• Nara Loca

Production of Bulk Continuous Filament Yarn from Recycled PET


Recycling PET bottles A long and complex process chain is needed to turn a used bottle into usable raw material. It all starts with the collection of the bottles and pressing them into bales. Afterwards, the bales are opened, sorted out and grinded. The flakes obtained are washed (cold and hot) and separated from the polyolefin, which comes from caps and gaskets. After drying and metal separation, the flakes are practically ready to be filled into silos or big bags. A new cycle begins. One of the main processes for recycled polyester is spinning staple fibres, which can be used for spun yarns, textile fillings or nonwoven materials for instance. These applications are well established with fleece shirts and throws being prominent examples.

Spinning BCF yarn from PET and R-PET PET fibres offer a number advantages in carpet applications, including the high stain resistance, which is even higher than that of chemically treated PA BCF. Moreover, PET can be spun in undyed form, which is not the case for PP. Undyed yarns can be twisted, heat set, dyed and tufted or the finished carpet can be printed.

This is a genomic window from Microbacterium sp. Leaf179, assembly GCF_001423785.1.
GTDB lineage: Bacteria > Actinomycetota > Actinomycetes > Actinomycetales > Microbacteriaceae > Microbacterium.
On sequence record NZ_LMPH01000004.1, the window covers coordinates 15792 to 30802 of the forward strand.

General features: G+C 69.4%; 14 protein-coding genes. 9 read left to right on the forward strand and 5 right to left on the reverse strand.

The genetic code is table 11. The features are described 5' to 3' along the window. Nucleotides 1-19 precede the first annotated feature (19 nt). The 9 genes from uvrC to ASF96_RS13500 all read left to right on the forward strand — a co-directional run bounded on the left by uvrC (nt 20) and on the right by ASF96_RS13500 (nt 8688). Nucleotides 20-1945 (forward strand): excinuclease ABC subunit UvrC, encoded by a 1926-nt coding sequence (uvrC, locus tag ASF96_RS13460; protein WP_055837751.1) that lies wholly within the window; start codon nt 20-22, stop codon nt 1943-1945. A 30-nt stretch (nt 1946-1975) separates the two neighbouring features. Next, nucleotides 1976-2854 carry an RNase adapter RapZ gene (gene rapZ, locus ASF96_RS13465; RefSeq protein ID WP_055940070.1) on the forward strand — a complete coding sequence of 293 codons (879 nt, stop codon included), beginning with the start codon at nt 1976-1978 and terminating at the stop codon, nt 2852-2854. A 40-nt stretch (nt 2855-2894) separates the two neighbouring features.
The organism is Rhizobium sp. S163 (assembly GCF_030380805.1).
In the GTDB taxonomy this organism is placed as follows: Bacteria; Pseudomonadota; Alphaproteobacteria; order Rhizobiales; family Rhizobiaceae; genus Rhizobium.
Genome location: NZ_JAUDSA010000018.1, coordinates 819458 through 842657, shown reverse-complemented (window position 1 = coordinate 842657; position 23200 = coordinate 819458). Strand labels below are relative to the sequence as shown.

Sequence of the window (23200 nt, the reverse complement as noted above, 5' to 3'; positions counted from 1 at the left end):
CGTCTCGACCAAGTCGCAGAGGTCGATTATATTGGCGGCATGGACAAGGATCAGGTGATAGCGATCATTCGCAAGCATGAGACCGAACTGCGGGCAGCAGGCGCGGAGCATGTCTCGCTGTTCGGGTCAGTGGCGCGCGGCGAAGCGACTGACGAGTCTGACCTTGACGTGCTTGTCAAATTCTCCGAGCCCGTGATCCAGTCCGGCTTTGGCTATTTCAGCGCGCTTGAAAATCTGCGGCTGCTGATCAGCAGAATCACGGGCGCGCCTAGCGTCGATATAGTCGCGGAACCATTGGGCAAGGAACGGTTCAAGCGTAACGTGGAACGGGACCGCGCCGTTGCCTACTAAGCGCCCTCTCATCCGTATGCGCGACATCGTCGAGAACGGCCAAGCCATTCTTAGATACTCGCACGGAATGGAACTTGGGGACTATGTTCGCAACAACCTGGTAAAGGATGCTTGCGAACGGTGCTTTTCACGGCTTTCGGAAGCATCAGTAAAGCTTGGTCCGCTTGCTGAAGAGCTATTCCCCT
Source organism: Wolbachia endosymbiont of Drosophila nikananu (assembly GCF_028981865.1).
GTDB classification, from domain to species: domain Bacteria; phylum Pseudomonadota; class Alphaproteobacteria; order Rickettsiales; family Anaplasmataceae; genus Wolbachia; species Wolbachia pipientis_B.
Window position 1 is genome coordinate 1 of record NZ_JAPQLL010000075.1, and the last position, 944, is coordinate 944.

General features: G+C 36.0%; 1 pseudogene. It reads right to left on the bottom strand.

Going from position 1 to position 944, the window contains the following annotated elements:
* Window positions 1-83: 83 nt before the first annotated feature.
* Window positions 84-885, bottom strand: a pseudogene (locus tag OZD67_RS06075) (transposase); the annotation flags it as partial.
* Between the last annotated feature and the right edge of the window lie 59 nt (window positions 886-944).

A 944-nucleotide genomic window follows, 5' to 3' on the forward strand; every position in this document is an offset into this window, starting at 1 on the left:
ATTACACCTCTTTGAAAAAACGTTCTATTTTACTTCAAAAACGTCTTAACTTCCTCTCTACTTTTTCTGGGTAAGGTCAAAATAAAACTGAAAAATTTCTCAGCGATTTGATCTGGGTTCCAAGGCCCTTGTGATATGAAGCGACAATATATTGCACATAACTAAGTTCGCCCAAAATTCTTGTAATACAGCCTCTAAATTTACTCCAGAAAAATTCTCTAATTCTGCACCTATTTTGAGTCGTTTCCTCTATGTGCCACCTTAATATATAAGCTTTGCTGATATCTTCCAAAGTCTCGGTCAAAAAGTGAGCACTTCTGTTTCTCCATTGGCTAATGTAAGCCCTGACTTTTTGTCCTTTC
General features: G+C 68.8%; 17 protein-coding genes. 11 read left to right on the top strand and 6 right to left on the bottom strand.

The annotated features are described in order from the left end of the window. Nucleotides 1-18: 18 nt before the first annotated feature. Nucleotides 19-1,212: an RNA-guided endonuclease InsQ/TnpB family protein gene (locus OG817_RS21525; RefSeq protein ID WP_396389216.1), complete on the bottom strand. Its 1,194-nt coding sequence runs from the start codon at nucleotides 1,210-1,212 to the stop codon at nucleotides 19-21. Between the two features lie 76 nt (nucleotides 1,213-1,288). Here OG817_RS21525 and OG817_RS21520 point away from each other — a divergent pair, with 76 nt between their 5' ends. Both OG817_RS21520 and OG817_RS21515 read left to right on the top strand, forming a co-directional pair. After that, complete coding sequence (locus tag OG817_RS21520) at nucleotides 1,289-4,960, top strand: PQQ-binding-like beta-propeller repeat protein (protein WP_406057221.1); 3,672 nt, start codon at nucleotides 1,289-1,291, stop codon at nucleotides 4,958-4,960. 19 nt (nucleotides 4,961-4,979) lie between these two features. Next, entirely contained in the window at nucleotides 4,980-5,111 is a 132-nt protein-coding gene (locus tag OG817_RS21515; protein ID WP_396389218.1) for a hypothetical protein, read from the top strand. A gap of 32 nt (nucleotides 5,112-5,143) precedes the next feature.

Compared to staple fibre production, using R-PET for manufacturing continuous filaments is also more challenging. In filament spinning, the quality of the yarn is determined by the homogeneity of the raw material. Recycled flakes are an instability factor, small deviations in quality can lead to an increased number of filament breaks or broken filaments. Further, the variance in the flakes quality could affect the yarn’s colour pick-up so the finished carpet shows streaks.   https://www.naraloca.com is a recycled plastic specialist that promotes the use of recycled PET flakes, recycled PET chips, recycled PP & HDPE granules to various plastic and polyester manufacturers.


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